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Aug. 24 – Labor Day, Sept. 4, 2023

197 Days 1 Hours 43 Mins

Q & A with Leslie Barlow

What can you tell us about this painting?

I wanted the piece to feel cosmic and out of this world, as well as to communicate the energy, excitement and joy that the fair brings me. The fair often feels otherworldly, especially near the midway, with all the sounds, laughter, bright lights and activity. I wanted my work to represent that.

How is your particular style represented in this work?

I typically paint images of people who are often my friends, family members or people I’m connected to in the community. My paintings are usually very large and colorful, and if you were to see a piece of mine, I think you would recognize the mark-making and color palette and the attention to emotion and connection that the figures often have. All of that is present in the State Fair painting.

Tell us about the vibrant colors in the painting.

This color palette is kind of new for me. It relies heavily on pink and green, because I was going for a youthful, sci-fi energy. As far as skin tone goes, I’ve been playing with reflected color in skin, or arbitrary color, for about 10 years. I often paint people of color and love our skin tones to be really vibrant and beautiful. In this piece in particular, what you also see are the neon lights from the midway reflected in the faces, communicating how bright and lively the fair is at night.

What is something that might surprise people when they look at the painting?

The image is actually a collage, but I didn’t want it to look that way. I wanted it to look like an exact moment – like a snapshot that happened at the fair. In reality, each element is from a separate image. The people are one photo; each of the rides, including my favorite, the Air Maxx, are separate; and the aliens are embedded into the souvenir kiosk with the stuffed animals.

What was your process like creating this painting?

I was commissioned to create the 2022 commemorative artwork after last year’s fair was over, so I spent a lot of time imagining and reflecting on what I wanted the image to be and looking at a lot of State Fair photos online for inspiration. Once I had a plan, I photographed the people together in my studio. They are friends of mine, as well as fellow artists from the emerging studio program I lead called PF Studios. I used blue, green and pink lights to mimic the lighting you would see at the fair. As place holders, I found a bucket that was the approximate size of a Sweet Martha’s cookie bucket, bought some stuffed animals, and the corn was actually a paper cut out because corn was out of season when I took the photo.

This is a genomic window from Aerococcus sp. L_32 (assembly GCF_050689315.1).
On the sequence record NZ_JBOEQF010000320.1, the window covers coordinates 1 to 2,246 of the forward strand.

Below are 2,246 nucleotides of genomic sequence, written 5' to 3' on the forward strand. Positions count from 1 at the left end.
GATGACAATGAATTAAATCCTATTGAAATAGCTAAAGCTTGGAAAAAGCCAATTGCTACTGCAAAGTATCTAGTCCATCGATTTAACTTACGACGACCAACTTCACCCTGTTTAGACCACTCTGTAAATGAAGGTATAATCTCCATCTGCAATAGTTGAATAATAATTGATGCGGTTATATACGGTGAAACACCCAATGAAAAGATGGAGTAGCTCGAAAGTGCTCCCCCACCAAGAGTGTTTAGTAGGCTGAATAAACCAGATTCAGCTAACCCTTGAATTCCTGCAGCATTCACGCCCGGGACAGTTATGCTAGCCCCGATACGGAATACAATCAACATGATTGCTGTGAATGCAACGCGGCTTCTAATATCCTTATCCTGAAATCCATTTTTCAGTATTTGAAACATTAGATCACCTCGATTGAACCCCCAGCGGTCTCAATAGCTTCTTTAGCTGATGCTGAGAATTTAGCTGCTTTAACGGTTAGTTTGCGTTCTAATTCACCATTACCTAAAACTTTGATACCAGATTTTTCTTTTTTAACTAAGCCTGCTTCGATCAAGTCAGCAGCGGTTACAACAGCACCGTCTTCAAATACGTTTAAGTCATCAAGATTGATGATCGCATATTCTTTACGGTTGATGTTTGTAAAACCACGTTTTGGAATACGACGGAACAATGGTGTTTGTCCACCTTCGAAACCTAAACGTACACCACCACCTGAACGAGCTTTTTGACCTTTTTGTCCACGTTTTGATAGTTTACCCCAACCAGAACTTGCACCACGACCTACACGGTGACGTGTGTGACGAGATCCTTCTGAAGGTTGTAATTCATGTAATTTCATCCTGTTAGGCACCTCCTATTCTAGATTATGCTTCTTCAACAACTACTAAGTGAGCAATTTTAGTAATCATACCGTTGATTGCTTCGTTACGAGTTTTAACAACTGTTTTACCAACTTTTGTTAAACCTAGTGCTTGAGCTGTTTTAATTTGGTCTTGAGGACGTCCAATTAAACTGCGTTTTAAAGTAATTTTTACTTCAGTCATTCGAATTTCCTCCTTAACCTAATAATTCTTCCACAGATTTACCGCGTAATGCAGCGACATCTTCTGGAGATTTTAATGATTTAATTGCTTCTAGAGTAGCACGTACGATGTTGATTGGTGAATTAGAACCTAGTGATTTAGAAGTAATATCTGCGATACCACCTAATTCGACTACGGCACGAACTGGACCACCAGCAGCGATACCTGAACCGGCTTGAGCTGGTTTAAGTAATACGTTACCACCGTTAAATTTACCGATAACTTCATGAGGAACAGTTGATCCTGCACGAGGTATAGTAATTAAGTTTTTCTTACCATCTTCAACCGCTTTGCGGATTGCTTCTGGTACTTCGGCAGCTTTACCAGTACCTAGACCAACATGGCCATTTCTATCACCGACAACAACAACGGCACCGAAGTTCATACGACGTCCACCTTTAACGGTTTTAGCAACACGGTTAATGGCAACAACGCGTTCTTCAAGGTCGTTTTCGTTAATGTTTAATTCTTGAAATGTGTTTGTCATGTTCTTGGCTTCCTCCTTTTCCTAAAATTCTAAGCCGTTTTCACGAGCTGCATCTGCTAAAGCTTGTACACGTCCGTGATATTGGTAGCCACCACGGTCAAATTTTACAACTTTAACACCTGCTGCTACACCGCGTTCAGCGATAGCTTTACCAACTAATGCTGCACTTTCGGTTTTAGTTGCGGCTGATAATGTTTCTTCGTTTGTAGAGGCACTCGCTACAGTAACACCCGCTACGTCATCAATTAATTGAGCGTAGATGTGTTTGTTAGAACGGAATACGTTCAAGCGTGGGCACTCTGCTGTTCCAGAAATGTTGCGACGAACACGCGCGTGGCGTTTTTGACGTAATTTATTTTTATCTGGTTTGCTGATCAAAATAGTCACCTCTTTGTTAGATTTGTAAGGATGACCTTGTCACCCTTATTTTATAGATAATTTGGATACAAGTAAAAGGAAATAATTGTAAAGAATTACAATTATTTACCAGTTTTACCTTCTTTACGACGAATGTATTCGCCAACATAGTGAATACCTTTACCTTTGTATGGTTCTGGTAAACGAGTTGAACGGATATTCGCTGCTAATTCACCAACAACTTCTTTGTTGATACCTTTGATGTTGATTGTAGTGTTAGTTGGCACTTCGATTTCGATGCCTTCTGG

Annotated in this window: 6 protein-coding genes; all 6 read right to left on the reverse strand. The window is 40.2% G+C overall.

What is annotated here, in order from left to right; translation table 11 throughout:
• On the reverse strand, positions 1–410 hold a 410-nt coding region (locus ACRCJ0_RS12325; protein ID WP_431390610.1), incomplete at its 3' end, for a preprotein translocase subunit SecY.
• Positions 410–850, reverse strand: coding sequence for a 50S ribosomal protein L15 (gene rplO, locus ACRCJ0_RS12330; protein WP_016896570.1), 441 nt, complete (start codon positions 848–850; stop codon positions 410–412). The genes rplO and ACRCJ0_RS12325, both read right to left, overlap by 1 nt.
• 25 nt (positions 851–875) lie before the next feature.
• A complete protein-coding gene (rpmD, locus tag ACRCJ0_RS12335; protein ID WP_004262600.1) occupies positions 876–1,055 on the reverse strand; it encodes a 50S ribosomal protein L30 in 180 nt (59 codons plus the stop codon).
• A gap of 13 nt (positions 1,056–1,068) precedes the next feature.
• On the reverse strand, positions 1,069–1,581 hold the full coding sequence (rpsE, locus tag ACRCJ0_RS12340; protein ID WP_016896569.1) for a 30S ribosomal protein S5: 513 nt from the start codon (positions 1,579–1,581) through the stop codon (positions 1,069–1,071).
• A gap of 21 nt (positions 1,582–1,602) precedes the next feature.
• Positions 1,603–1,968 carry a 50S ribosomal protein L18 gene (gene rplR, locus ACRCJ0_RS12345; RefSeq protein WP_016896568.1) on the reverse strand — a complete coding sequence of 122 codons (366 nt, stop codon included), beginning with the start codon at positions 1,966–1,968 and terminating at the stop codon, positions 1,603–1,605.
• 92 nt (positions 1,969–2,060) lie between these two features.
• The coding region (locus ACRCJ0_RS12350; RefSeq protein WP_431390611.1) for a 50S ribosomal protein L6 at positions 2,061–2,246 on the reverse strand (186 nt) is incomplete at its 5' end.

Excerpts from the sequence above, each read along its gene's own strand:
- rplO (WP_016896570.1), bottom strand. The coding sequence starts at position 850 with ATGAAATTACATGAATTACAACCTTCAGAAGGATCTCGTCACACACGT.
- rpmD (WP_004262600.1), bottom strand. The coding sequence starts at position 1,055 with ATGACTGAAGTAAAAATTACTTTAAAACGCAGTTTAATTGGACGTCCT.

What do you hope people take away from seeing this painting?

I think it’s an image we haven’t seen yet in commemorative art at the State Fair, so I hope people are really excited about what’s being represented, and I hope it makes them feel good.

What was the biggest challenge in creating this work?

Smiles are not easy to paint. To make a smile feel warm and inviting was the most challenging part of the piece, especially because everyone in the painting has a different kind of smile. You have someone who’s mid-laugh, versus a softer smile, or someone totally cheesin’. Capturing those variations was the toughest part, in addition to also making it look like all five of them were really standing there at the fair, because I had to use collage and my imagination to fill in the blanks. But I’m happy with how it all turned out.

Tell us about your other art experiences at the fair, starting with the Fine Arts Exhibition.

I first took part in the fine arts competition in 2013 and have participated nearly every year since then. I have been blessed with an award acknowledgment each year I’ve participated, including the Minnesota Museum of American Art Purchase Award in 2018. I’ve also taken part in a couple other arts activities – I did an artist talk on the fairgrounds with PBS TV in 2016 and I was live painting in the Joyful World Mural Park last year.

What was it like being part of the Joyful World Mural Park in 2021?

I didn’t start making murals until after the murder of George Floyd in 2020, when I started making paintings on literal boards, as boards went up on storefronts across Minneapolis. I worked collaboratively with other artists to not only speak to a moment, but to amplify and process everything going on, and heal ourselves in a way. Over that summer I learned more about what this kind of painting meant to me, and I continue to make large mural work with the collective Creatives After Curfew. Prior to 2020, I could never have pictured myself painting live at the Minnesota State Fair, mainly because I was an oil painter, and that scenario just didn’t make sense to me. But as a muralist working in acrylic, and having more experience paining in public, I loved that visitors could interact with me and see the work progress in real time. It was an honor to be one of 12 local artists creating images of joy at the fair.